All four requirements of res judicata are met here. This lawsuit arises from the same state court trial and resulting convictions that were the subject of Plaintiff's earlier suit against Assistant District Attorney Brooke Grona-Robb and others. The earlier case was dismissed on the merits by a final judgment rendered by another court in this District. Wilkerson v. Grona-Robb, et. al, No. 3:11-CV-1242-N (N.D. Tex. Nov. 10, 2011) (Doc. 12). Although Defendant was not a party to the prior action, he and ADA Grona-Robb both acted on behalf of the state in prosecuting Plaintiff. Defendant and Grona-Robb thus represent the same legal interests with respect to the subject matter involved and are in privity for res judicata purposes. Cf. Sunshine Anthracite Coal Co. v. Adkins, 310 U.S. 381, 402-03 (1940) ("[A] judgment in a suit between a party and a representative of the United States is res judicata in relitigation of the same issue between that party and another officer of the government."). Even if Plaintiff does not assert identical claims against Defendant as he did against the prosecutor in his earlier case, it is clear that both the instant action and the prior litigation arise out of the "same nucleus of operative facts." Consequently, this case is barred by res judicata. See Brown v. Felsen, 442 U.S. 127, 131 (1979) ("Res judicata prevents litigation of all grounds for, or defenses to, recovery that were previously available to the parties, regardless of whether they were asserted or determined in the prior proceeding."); see also Bazemore v. Buie, No. 3:10-CV-1505-M, 2010 WL 4628102 (N.D. Tex. Aug. 18, 2010), rec. adopted in relevant part, 2010 WL 4627659 (N.D. Tex. Nov. 2, 2010) (dismissing pro se prisoner civil rights action on res judicata grounds).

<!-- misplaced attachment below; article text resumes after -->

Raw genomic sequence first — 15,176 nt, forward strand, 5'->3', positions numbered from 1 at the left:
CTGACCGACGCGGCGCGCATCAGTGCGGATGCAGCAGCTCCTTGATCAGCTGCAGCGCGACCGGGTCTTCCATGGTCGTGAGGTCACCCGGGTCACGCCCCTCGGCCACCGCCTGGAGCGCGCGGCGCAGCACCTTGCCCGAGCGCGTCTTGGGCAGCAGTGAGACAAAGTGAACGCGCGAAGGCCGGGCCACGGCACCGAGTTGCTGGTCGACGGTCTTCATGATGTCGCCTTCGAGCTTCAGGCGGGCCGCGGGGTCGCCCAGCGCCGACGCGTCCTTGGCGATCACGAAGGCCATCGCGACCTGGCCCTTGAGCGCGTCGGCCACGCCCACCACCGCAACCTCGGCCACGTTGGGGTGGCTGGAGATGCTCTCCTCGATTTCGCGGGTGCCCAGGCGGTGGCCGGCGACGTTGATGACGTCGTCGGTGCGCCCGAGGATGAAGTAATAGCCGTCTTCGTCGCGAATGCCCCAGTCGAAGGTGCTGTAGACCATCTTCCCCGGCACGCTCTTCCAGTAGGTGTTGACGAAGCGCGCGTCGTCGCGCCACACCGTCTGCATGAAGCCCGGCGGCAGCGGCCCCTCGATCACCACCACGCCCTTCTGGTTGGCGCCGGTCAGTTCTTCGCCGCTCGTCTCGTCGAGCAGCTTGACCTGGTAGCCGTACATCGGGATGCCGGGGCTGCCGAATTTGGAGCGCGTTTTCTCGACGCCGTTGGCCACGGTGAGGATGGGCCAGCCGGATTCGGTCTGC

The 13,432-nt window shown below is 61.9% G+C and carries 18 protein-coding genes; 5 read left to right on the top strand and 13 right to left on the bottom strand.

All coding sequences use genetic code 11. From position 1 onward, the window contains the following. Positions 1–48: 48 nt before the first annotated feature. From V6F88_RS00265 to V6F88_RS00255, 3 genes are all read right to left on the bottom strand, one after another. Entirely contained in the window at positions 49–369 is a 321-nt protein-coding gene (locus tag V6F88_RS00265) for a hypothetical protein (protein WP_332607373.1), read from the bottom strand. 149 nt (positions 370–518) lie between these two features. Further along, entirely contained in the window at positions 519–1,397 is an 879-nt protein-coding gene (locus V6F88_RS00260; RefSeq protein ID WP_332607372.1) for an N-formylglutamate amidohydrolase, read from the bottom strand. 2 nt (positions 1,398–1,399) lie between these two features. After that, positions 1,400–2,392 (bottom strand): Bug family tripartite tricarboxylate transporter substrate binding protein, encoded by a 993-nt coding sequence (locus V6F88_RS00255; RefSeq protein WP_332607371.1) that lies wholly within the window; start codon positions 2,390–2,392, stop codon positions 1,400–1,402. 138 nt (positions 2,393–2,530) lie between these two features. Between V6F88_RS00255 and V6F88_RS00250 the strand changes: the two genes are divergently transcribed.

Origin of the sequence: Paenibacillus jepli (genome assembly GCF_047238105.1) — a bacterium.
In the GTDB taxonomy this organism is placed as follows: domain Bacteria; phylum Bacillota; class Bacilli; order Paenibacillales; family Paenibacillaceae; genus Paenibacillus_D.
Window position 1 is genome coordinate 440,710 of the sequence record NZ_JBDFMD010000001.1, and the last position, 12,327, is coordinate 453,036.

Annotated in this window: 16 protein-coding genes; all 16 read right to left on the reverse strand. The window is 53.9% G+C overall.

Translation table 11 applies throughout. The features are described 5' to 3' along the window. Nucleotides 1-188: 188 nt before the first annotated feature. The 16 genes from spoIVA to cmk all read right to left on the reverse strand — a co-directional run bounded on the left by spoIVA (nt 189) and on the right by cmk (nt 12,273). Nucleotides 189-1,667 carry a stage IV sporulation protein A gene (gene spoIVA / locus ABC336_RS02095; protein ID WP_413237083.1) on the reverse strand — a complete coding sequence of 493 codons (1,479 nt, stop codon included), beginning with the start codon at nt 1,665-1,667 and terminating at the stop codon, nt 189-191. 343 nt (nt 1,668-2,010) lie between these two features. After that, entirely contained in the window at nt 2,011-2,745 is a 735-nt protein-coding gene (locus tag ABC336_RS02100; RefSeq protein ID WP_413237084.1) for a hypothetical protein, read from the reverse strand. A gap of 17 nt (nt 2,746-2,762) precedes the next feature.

Moreover, Plaintiff's claims are barred by the rule in Heck v. Humphrey, 512 U.S. 477 (1994). Heck holds that a state prisoner cannot bring a section 1983 action directly challenging his confinement unless and until the reason for his continued detention has been reversed on direct appeal, expunged by executive order, or otherwise declared invalid by a state tribunal or federal court. Heck, 512 U.S. at 487. The critical inquiry is whether a judgment in favor of the plaintiff would "necessarily imply the invalidity of his conviction or sentence." Id. If so, the claim is barred. Id. ; see also Hainze v. Richards, 207 F.3d 795, 798 (5th Cir. 2000). Plaintiff generally alleges that his civil rights were violated because he was wrongfully convicted of sexual assault of a child and sexual performance by a child without ever having been arrested or arraigned on such charges. ( See Plf. Compl. at 3, ¶ IV.B & 4, ¶ V). These claims necessarily imply the invalidity of Plaintiff's conviction. However, Plaintiff has not shown that his conviction has been declared invalid by a state tribunal or federal court. Plaintiff is therefore precluded from maintaining a civil rights action under 42 U.S.C. § 1983. See, e.g., Gray v. Hensilee, No. 3:02-CV-2691-M, 2003 WL 22300148, at *2 (N.D. Tex. Oct. ...